In this estate in which there is a contested probate proceeding pending, the decedent was the defendant in a County Supreme Court action, commenced by his sister and two other parties who are the objectants in the probate proceeding (the movants). New York Probate Lawyers said the complaint in the Supreme Court action alleges that the decedent exerted undue influence on his sister to obtain a deed to her one-half interest in real property and converted funds held with the sister in a joint bank account. The movants now seek an order transferring the Supreme Court action to this Court and consolidating that action with the probate proceeding. The proponent in the probate proceeding, who is the respondent in this application, opposes the motion.
Although a party may seek the court’s consent to receive for trial any action pending before the Supreme Court which affects or relates to the administration of a decedent’s estate, only the Supreme Court can order the transfer of a proceeding pending before that court. A New York Will Lawyer said that consequently, the branch of the motion seeking an order directing transfer of the Supreme Court action must be made to the Supreme Court in the first instance.
Nevertheless, the gravamen of the Supreme Court causes of action clearly affect or relate to the administration of the decedent’s estate, and this Court has jurisdiction over all actions and proceedings relating to the affairs of the decedents, probate of wills, estate administration and actions and proceedings arising there under or pertaining thereto. Long Island Probate Lawyers said as the pending Supreme Court action appears to fall squarely within this Court’s jurisdictional imperative, if the Supreme Court in the exercise of its discretion deems that a transfer is warranted, then the Court consents to receive for trial the action pending in the Supreme Court which affects or relates to the administration of the decedent’s estate. Regardless of whether the Supreme Court directs that the action be transferred, the movants may seek the appointment of a temporary administrator in the event that the proponent does not seek preliminary letters.
As transfer of the Supreme Court action is dependent upon a motion to, and the exercise of discretion by the Supreme Court, any determination concerning the propriety of consolidating the Supreme Court action with the probate proceeding pending before the Court is premature.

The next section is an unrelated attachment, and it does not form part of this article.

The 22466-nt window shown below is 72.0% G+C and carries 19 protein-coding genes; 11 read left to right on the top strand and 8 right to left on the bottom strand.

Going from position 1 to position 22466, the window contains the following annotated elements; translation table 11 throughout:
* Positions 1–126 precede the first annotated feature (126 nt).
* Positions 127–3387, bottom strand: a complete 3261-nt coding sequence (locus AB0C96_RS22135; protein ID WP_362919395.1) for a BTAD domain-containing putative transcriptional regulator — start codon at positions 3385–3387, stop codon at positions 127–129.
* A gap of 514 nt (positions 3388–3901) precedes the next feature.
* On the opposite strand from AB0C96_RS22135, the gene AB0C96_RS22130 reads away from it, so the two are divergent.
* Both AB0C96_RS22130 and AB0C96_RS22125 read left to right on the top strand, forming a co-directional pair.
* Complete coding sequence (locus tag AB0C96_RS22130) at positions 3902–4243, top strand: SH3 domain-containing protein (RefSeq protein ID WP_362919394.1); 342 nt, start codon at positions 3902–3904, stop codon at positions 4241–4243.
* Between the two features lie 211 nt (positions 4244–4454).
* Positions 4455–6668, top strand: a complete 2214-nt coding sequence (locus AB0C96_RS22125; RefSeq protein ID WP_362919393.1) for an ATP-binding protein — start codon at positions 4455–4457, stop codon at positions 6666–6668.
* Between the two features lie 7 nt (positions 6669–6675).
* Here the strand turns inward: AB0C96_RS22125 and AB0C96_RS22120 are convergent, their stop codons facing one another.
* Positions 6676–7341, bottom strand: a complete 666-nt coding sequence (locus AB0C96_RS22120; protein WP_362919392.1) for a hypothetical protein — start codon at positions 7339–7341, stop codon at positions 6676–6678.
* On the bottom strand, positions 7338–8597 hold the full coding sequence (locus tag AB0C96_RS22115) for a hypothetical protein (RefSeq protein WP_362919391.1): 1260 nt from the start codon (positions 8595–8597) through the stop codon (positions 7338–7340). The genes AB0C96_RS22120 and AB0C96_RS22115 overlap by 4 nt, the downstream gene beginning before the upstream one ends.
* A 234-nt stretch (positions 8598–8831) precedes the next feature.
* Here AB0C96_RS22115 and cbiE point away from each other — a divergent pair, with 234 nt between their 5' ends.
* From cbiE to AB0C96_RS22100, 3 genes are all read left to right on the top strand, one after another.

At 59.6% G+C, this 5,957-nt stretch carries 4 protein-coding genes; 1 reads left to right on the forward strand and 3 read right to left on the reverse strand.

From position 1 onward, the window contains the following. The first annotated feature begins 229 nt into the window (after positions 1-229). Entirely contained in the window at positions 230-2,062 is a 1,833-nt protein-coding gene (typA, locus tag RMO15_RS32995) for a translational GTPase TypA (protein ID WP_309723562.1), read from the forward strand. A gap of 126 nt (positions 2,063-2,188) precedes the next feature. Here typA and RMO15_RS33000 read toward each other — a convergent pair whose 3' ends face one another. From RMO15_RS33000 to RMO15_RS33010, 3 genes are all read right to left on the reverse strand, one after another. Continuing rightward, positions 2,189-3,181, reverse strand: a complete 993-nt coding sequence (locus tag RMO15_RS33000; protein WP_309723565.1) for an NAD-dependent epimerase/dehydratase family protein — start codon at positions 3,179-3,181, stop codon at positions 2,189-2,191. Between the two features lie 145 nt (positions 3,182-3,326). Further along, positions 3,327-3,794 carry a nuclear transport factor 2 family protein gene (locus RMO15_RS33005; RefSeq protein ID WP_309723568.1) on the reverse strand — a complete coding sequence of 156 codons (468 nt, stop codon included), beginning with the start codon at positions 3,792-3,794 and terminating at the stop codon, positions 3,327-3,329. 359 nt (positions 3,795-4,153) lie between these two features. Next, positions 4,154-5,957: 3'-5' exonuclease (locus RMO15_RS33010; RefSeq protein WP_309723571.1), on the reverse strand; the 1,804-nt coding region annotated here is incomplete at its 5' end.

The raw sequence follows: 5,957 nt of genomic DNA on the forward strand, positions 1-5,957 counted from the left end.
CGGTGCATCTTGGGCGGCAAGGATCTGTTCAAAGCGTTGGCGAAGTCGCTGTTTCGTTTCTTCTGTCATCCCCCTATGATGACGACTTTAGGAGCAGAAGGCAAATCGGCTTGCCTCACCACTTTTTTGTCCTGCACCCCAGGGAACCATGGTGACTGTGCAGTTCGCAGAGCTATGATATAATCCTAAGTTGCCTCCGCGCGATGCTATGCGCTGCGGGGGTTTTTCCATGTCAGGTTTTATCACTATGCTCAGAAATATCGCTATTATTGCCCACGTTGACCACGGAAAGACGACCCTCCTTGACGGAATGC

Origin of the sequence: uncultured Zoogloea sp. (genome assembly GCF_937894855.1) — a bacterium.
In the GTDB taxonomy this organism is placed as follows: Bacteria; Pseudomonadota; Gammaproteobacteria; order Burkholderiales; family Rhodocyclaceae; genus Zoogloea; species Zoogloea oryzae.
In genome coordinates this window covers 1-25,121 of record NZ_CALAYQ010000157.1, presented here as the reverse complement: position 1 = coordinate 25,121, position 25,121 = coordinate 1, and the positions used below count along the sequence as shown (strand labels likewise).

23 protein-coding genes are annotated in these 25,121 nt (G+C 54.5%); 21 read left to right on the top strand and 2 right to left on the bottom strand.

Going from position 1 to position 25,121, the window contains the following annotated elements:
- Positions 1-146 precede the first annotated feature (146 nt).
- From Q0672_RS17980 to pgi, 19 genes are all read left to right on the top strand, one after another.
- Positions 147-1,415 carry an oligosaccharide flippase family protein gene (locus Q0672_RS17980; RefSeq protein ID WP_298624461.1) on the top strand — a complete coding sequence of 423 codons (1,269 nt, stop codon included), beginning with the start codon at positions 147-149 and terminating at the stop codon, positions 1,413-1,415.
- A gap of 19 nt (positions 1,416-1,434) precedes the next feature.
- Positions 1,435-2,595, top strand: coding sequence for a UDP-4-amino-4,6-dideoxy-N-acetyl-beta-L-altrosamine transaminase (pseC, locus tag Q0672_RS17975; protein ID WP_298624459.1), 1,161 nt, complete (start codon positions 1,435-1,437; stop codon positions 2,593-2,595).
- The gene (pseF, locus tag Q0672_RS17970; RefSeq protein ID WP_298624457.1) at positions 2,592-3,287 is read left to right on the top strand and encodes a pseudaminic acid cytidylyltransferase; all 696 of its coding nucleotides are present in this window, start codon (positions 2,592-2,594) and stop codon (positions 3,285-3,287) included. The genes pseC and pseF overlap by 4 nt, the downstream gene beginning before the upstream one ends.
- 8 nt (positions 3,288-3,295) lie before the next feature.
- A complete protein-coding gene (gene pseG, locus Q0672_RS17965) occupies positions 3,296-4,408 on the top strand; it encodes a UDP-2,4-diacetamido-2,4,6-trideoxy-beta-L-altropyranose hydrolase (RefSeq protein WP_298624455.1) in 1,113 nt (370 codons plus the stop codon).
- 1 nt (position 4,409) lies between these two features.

Queens Probate Lawyers said on another probate proceeding, although a beneficiary of 50% of the residuary estate does not object to the admission of the will to probate or to the appointment of the nominated executrix as the executrix under the will, she requests by order to show cause that letters testamentary not issue to the nominated executrix unless this court imposes a bond requirement for the value of the assets. In support of the application, the movant asserts that she has firsthand knowledge that the proponent has had much difficulty even handling her own personal and financial affairs to the extent that judgments have been issued against her on behalf of several creditors. This allegation is not supported by further specificity or proof.
In opposition, the proponent filed an affidavit which raised an issue as to whether the order to show cause was properly served upon her; however, on the return date of the order to show cause, counsel for the proponent stated on the record in open court that this aspect of the opposition was withdrawn and the application should be decided on its merits. In her affidavit, the proponent unequivocally asserts that there are no judgments against her.
Thus, the court concludes that assuming that the discretion granted to the court to dispense with the filing of a bond under other statutory provisions may be extended to a nondomiciliary nominated executor notwithstanding the request for a bond by an interested party, the clear thrust of SCPA 710 (2) is that, in the absence of the nondomiciliary presenting the most compelling reasons why a bond should not be required, the court should require that a nondomiciliary executor file a bond upon demand by any interested party.
Here, the underlying application reveals that, at the time of the application for preliminary letters, the nominated executrix was domiciled in New Jersey and remains domiciled in that state to date. Under the facts and circumstances presented, and in light of the language of SCPA 710 (2), it is appropriate to require a bond to protect the objectant’s interests, rather than hold a hearing on the validity of her disputed concerns.
Accordingly, the motion is granted to the extent that the executrix shall post a bond, solely for the benefit of the objectant, in the amount of $135,000, representing one half of the value of the estate, the extent of the objectant’s interest therein.
Statutes are meant to protect the people regardless of the situation or the circumstances. If you need to be represented by the winning group of legal counsel in a last will related proceeding, consult the Bronx County Probate Attorney or the Bronx County Estate Administration Lawyer from Stephen Bilkis and Associates.